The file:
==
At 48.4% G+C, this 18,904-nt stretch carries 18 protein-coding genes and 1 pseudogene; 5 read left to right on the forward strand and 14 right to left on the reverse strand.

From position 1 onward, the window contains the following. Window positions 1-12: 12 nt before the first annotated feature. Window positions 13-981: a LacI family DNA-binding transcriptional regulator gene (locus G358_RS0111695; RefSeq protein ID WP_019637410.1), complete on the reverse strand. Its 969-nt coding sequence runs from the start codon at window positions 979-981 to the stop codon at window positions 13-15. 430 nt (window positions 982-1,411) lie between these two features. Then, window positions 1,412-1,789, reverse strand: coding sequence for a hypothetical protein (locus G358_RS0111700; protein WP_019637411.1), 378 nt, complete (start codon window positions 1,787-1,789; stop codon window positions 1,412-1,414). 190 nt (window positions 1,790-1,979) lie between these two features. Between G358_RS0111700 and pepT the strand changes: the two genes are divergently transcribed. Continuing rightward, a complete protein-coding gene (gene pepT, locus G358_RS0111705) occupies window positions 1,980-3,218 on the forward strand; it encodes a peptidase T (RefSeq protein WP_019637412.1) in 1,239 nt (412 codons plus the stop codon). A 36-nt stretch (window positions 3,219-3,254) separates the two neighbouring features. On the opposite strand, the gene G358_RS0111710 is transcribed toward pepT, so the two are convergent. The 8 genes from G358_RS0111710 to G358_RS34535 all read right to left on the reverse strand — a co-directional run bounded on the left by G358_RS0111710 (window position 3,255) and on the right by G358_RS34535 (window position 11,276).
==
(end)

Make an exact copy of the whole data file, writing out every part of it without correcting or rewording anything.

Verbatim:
At 48.4% G+C, this 18,904-nt stretch carries 18 protein-coding genes and 1 pseudogene; 5 read left to right on the forward strand and 14 right to left on the reverse strand.

From position 1 onward, the window contains the following. Window positions 1-12: 12 nt before the first annotated feature. Window positions 13-981: a LacI family DNA-binding transcriptional regulator gene (locus G358_RS0111695; RefSeq protein ID WP_019637410.1), complete on the reverse strand. Its 969-nt coding sequence runs from the start codon at window positions 979-981 to the stop codon at window positions 13-15. 430 nt (window positions 982-1,411) lie between these two features. Then, window positions 1,412-1,789, reverse strand: coding sequence for a hypothetical protein (locus G358_RS0111700; protein WP_019637411.1), 378 nt, complete (start codon window positions 1,787-1,789; stop codon window positions 1,412-1,414). 190 nt (window positions 1,790-1,979) lie between these two features. Between G358_RS0111700 and pepT the strand changes: the two genes are divergently transcribed. Continuing rightward, a complete protein-coding gene (gene pepT, locus G358_RS0111705) occupies window positions 1,980-3,218 on the forward strand; it encodes a peptidase T (RefSeq protein WP_019637412.1) in 1,239 nt (412 codons plus the stop codon). A 36-nt stretch (window positions 3,219-3,254) separates the two neighbouring features. On the opposite strand, the gene G358_RS0111710 is transcribed toward pepT, so the two are convergent. The 8 genes from G358_RS0111710 to G358_RS34535 all read right to left on the reverse strand — a co-directional run bounded on the left by G358_RS0111710 (window position 3,255) and on the right by G358_RS34535 (window position 11,276).